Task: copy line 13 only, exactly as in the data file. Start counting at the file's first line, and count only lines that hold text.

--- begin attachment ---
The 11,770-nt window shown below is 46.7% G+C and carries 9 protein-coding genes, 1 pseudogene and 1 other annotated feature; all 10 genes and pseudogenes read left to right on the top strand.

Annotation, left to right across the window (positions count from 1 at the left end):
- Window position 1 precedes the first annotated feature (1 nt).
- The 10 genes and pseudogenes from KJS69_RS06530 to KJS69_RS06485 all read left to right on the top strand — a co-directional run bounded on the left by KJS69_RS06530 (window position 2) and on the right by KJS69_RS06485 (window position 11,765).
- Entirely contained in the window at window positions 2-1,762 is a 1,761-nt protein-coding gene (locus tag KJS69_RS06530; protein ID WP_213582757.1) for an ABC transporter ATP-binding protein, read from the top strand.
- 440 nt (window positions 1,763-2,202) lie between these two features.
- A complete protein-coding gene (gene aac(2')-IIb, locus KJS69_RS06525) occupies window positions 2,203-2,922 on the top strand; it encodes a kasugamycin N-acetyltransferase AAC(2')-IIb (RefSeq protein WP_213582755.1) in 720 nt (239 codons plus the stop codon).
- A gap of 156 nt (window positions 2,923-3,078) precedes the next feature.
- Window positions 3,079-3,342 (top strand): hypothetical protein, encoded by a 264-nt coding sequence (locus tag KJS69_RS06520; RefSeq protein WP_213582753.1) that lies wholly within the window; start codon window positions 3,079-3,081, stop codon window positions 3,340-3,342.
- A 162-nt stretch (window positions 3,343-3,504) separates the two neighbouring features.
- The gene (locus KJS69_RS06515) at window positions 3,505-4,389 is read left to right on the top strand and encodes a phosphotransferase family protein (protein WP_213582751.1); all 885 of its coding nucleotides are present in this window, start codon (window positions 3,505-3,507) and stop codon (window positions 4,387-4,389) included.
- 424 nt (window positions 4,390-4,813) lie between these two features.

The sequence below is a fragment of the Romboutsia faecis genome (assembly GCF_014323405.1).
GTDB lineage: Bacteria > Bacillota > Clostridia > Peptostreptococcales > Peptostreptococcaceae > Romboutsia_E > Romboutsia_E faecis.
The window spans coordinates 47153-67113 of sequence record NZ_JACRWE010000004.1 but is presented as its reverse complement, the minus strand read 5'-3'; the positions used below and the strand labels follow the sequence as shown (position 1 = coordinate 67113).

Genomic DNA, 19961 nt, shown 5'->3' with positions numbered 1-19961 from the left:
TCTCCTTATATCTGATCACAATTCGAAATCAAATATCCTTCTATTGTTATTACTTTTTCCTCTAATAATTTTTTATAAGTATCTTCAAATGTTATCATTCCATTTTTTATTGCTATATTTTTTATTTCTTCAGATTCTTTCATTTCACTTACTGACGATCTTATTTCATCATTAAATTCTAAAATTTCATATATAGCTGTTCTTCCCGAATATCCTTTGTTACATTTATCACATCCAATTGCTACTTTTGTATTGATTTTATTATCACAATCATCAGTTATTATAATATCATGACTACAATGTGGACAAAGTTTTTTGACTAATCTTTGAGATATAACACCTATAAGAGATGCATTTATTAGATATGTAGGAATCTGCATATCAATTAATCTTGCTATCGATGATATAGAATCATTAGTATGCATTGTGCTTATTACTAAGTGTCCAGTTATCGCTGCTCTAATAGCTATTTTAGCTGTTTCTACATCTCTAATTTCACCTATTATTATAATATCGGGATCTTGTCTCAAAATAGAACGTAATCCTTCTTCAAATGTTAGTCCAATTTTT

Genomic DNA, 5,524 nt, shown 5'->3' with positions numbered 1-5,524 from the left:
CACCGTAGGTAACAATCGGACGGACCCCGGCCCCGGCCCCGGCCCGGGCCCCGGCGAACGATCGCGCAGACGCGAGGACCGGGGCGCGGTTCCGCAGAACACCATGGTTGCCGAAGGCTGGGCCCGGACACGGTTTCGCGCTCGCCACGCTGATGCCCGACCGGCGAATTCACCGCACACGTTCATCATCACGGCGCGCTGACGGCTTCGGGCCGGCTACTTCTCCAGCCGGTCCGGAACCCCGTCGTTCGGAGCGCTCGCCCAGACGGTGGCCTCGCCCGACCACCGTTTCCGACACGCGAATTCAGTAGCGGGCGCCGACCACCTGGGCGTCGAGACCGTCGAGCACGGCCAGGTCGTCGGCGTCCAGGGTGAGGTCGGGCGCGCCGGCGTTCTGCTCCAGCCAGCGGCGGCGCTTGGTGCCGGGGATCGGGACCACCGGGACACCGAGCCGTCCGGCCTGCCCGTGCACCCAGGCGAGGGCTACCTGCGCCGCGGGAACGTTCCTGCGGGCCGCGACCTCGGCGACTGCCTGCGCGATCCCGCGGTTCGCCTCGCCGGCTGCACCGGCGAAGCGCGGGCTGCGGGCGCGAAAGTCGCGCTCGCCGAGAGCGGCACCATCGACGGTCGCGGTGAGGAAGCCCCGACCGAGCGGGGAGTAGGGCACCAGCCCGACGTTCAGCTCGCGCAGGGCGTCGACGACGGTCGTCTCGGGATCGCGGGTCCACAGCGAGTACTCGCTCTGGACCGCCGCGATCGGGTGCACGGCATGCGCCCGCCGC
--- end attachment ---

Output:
The sequence below is a fragment of the Romboutsia faecis genome (assembly GCF_014323405.1).